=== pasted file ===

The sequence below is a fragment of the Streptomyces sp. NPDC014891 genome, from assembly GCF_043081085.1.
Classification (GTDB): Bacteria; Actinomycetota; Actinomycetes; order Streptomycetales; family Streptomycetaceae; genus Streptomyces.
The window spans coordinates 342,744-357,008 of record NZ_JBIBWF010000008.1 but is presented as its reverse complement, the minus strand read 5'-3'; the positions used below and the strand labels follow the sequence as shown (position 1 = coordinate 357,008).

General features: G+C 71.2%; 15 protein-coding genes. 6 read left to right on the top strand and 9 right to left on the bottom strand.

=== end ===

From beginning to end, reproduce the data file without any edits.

The sequence below is a fragment of the Streptomyces sp. NPDC014891 genome, from assembly GCF_043081085.1.
Classification (GTDB): Bacteria; Actinomycetota; Actinomycetes; order Streptomycetales; family Streptomycetaceae; genus Streptomyces.
The window spans coordinates 342,744-357,008 of record NZ_JBIBWF010000008.1 but is presented as its reverse complement, the minus strand read 5'-3'; the positions used below and the strand labels follow the sequence as shown (position 1 = coordinate 357,008).

General features: G+C 71.2%; 15 protein-coding genes. 6 read left to right on the top strand and 9 right to left on the bottom strand.